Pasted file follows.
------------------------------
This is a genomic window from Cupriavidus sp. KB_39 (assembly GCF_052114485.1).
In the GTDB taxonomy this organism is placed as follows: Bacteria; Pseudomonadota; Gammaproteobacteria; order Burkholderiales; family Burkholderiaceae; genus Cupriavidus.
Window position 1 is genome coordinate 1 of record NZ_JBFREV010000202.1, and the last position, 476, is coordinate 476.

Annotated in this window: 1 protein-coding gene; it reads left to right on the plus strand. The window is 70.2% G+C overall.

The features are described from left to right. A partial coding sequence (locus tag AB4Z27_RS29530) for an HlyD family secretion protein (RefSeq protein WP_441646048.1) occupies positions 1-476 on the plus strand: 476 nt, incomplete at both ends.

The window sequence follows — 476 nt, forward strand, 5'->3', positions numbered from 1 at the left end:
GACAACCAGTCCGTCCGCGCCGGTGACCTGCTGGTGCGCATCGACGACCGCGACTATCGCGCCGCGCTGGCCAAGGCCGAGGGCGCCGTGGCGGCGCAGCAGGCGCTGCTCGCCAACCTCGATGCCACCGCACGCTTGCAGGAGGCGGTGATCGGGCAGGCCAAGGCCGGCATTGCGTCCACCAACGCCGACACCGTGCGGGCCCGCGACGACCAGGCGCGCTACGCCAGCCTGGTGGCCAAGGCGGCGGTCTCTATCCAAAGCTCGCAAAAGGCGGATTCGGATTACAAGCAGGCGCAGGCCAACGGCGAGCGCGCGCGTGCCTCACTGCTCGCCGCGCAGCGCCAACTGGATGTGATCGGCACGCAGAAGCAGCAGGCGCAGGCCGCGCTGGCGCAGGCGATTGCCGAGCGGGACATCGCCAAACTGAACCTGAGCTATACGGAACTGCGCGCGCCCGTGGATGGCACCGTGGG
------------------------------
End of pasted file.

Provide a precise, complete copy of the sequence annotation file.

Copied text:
This is a genomic window from Cupriavidus sp. KB_39 (assembly GCF_052114485.1).
In the GTDB taxonomy this organism is placed as follows: Bacteria; Pseudomonadota; Gammaproteobacteria; order Burkholderiales; family Burkholderiaceae; genus Cupriavidus.
Window position 1 is genome coordinate 1 of record NZ_JBFREV010000202.1, and the last position, 476, is coordinate 476.

Annotated in this window: 1 protein-coding gene; it reads left to right on the plus strand. The window is 70.2% G+C overall.

The features are described from left to right. A partial coding sequence (locus tag AB4Z27_RS29530) for an HlyD family secretion protein (RefSeq protein WP_441646048.1) occupies positions 1-476 on the plus strand: 476 nt, incomplete at both ends.

The window sequence follows — 476 nt, forward strand, 5'->3', positions numbered from 1 at the left end:
GACAACCAGTCCGTCCGCGCCGGTGACCTGCTGGTGCGCATCGACGACCGCGACTATCGCGCCGCGCTGGCCAAGGCCGAGGGCGCCGTGGCGGCGCAGCAGGCGCTGCTCGCCAACCTCGATGCCACCGCACGCTTGCAGGAGGCGGTGATCGGGCAGGCCAAGGCCGGCATTGCGTCCACCAACGCCGACACCGTGCGGGCCCGCGACGACCAGGCGCGCTACGCCAGCCTGGTGGCCAAGGCGGCGGTCTCTATCCAAAGCTCGCAAAAGGCGGATTCGGATTACAAGCAGGCGCAGGCCAACGGCGAGCGCGCGCGTGCCTCACTGCTCGCCGCGCAGCGCCAACTGGATGTGATCGGCACGCAGAAGCAGCAGGCGCAGGCCGCGCTGGCGCAGGCGATTGCCGAGCGGGACATCGCCAAACTGAACCTGAGCTATACGGAACTGCGCGCGCCCGTGGATGGCACCGTGGG